Despite the ignoring (and ignorance) of the Bible, many still want to hold on to the message of Jesus, at least the part they like. Jesus said, “34 A new commandment I give to you, that you love one another: just as I have loved you, you also are to love one another. 35 By this all people will know that you are my disciples, if you have love for one another” (John 13:34-35). This love is exemplified by Jesus’ death on the cross and is the love that flows into the lives of those who have received His Holy Spirit (Romans 5:5). Despite this authentic message, what most of the world hears is only “love,” and it’s not the love just described by the words of Scripture!


Here are some sample opinions I’ve heard or read: Jesus is all about love. He would not condemn anyone who was in love with someone else, no matter who that person is. He would agree with me if he were alive today. I like Jesus, he loves everyone. I don’t like Christians, though, because they misuse Jesus. He is always loving. If we’re loving (however “love” is defined) then we’re more like Jesus than those hypocritical church people! Jesus would not tell anyone in love that it could be wrong.


These statements reveal people who want Jesus on their side but are totally uninformed as to what Jesus said and did. I noted above that his love is defined by what He did for his disciples (and us); we must also note that Jesus did not endorse sinful actions. He called us to be “pure in heart” and to “hunger and thirst for righteousness” (MT 5:6, 8), and pointed us to God’s perfection (MT 5:48). While caring for others, He still confronted them with their sin, and called them to hear and follow his words. Those words were recorded in the Scriptures, along with the rest of God’s revelation that Jesus trusted and endorsed (“Scripture cannot be broken,” John 10:35). Jesus divorced from the Scriptures is a figment of our imagination, not the Lord! Why do so many think they can speak for him and put their words in his mouth? Because they do not know his words or the words of the Bible, the words revealed to us by God: Jesus speaks for himself!!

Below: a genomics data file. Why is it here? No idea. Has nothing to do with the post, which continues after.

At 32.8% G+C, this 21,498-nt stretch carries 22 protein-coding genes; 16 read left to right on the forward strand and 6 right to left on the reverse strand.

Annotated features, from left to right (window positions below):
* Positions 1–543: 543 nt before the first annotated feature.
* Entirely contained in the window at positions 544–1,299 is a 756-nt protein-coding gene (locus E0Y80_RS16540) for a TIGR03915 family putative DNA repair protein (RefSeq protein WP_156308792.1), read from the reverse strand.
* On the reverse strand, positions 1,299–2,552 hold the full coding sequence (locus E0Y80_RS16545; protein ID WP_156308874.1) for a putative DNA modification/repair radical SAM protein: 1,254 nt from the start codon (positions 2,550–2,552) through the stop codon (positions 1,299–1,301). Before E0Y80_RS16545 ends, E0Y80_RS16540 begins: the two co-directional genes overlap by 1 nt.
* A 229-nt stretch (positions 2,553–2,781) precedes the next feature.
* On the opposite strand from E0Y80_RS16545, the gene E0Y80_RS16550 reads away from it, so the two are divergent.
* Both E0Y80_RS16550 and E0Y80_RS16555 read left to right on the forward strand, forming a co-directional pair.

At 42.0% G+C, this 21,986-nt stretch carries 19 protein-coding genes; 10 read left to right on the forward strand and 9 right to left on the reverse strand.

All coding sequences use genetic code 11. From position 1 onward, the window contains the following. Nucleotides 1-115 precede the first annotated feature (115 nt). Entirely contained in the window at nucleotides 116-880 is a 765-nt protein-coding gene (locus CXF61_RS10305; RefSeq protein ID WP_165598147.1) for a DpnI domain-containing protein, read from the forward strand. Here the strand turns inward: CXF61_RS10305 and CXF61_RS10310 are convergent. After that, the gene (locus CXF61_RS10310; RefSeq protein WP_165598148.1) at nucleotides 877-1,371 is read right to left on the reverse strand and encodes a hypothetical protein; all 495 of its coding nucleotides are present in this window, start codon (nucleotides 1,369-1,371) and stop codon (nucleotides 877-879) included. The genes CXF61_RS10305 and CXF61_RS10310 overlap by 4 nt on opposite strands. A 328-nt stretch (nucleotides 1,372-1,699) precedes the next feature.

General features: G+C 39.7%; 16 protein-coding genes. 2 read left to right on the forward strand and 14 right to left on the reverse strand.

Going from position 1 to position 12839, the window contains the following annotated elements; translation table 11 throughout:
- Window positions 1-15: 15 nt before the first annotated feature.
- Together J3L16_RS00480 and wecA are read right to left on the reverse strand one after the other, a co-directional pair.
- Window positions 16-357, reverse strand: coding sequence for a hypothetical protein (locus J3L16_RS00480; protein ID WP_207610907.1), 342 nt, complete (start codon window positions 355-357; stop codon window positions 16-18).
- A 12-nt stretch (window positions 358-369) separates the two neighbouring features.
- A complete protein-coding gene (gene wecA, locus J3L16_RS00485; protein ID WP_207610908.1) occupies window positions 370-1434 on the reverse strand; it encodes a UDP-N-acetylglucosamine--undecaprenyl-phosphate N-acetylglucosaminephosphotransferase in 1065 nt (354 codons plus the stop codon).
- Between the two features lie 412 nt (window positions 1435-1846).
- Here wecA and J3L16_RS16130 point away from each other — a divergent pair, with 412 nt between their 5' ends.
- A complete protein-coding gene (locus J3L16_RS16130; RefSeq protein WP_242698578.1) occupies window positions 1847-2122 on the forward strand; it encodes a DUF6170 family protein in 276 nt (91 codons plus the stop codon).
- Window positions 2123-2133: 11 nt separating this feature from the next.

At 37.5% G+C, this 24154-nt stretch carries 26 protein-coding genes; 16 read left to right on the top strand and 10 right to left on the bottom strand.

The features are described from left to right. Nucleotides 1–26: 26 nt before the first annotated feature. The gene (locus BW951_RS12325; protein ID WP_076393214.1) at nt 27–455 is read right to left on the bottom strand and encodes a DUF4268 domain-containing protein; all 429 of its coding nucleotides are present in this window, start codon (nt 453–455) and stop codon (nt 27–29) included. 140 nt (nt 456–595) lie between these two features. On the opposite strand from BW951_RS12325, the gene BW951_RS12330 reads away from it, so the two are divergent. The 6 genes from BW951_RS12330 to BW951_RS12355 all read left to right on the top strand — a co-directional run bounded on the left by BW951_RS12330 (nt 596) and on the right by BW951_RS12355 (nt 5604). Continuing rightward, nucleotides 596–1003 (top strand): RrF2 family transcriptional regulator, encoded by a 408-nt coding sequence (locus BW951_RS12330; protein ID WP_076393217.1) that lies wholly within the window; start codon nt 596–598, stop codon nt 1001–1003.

Epilogue: So How Do We Respond?

One of the main reasons that some Christians accept the LGBT movement is that they know someone who fits one of those lifestyles. They seem to be nice people, and it is difficult to imagine them in any way living in rebellion toward God.


We never know a person’s heart. Most of the people we know (friends, family & others) we do not know well. This is just reality (for an extreme example, after a shooting the neighbors often say, “He seemed to be nice guy. We never had any trouble”). We all sin and fall short of God’s glory (RM 3:23): Niceness doesn’t save anyone!


The old maxim is “love the sinner, hate the sin,” but acceptance is NOT love. In ignoring God’s word and proclaiming sin okay (by today’s standards) we are failing to fulfill God’s call to speak “the truth in love” (Eph. 4:15). We should always be loving, but the love of Christ does not condone sin.


In 1 John 4:1ff, we are told to “test the spirits,” which is the Christian discipline of discernment. We do this with so many issues, asking, “Is this from the Lord? What do the Scriptures say?” Then we take it to the Lord in prayer, leaning on the guidance of his Holy Spirit: “When the Spirit of truth comes, he will guide you into all the truth” (Jesus, JN 16:13).


Why do so many people come to different conclusions about these issues? In an earlier article I noted, “If one accepts the Scripture as God’s revealed word, there is ONE response. It is when we try to fit in with the world that trouble comes.” So why do people reject the Scriptures and claim another message from the Holy Spirit? One of the greatest weaknesses in American Christianity is our failure in listening to the Holy Spirit. So often we hear our own thoughts and call them God’s!